As Public Campaign Action Fund noted yesterday, presidential hopeful Gov. Rick Perry's (R-Texas) ties to pharmaceutical giant Merck run a lot deeper than a $5,000 check, as he claimed in Monday's Tea Party debate. And it seems we weren't the only ones who noticed.
Many news outlets reported today on the flap over Perry and his deep financial ties to Merck, the HPV vaccine-maker:
From the Washington Post: "His gubernatorial campaigns, for example, have received nearly $30,000 from the drugmaker since 2000, most of that before he issued his vaccine mandate, which was overturned by the Texas legislature. Merck and its subsidiaries have also given more than $380,000 to the Republican Governors Association (RGA) since 2006, the year that Perry began to play a prominent role in the Washington-based group, according to data from the Center for Responsive Politics." The National Journal also chimed in.
The Houston Chronicle reports on a longtime aid who is a strong link between Perry and the drug maker: "Toomey (former aid) has contributed more than $48,000 to Texans for Rick Perry since 2000. He also serves as a lobbyist for other corporations and groups with political action committees that have been generous to both Perry and the Republican Governor’s Association, a position that offers him considerable clout in Austin."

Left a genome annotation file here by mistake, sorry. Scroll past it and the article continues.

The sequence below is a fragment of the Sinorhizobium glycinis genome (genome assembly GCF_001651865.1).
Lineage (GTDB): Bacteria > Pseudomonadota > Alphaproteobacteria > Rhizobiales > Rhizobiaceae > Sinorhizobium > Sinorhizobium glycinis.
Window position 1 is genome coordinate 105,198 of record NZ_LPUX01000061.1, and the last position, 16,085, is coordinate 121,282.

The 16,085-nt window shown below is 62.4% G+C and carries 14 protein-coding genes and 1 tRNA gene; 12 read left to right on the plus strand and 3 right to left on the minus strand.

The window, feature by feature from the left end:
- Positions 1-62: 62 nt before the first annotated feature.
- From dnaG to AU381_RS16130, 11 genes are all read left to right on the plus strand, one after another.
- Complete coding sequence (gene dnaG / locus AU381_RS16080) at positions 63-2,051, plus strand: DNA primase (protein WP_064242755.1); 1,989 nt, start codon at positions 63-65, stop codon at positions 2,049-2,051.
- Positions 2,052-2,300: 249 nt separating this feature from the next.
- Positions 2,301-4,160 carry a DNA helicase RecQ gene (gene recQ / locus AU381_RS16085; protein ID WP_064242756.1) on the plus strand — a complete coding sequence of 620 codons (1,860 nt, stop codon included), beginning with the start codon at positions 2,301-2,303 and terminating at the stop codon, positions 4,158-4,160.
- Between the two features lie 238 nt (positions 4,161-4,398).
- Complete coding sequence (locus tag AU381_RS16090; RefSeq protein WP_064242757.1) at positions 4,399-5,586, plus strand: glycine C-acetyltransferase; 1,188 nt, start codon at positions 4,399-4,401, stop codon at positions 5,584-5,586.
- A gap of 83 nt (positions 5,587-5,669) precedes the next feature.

Think Progress reports on Perry's "Washington Kick-off Fundraiser," which was hosted by, you guessed, a Merck lobbyist: "Event host Jeff MacKinnon’s firm served as a registered lobbying agent for Merck from 2005 to 2010, and has pulled in approximately $860,000 from Merck in exchange for lobbying Congress on “drug safety” issues. MacKinnon’s firm stopped lobbying for Merck starting this year."
And The Statesman, down in Austin, has another story on Perry's campaign backers indirectly paying the salary of Perry's wife, Anita: "Much of Texas first lady Anita Perry's $60,000-a-year salary at an Austin nonprofit comes indirectly from Gov. Rick Perry's political donors, state contractors and companies that do business with the state or have issues before the Legislature."
With a slew of debates still to be had in the Republican primary season, this issue is not likely to fade any time soon. Perry might, as they say in Texas, have some more splainin' to do.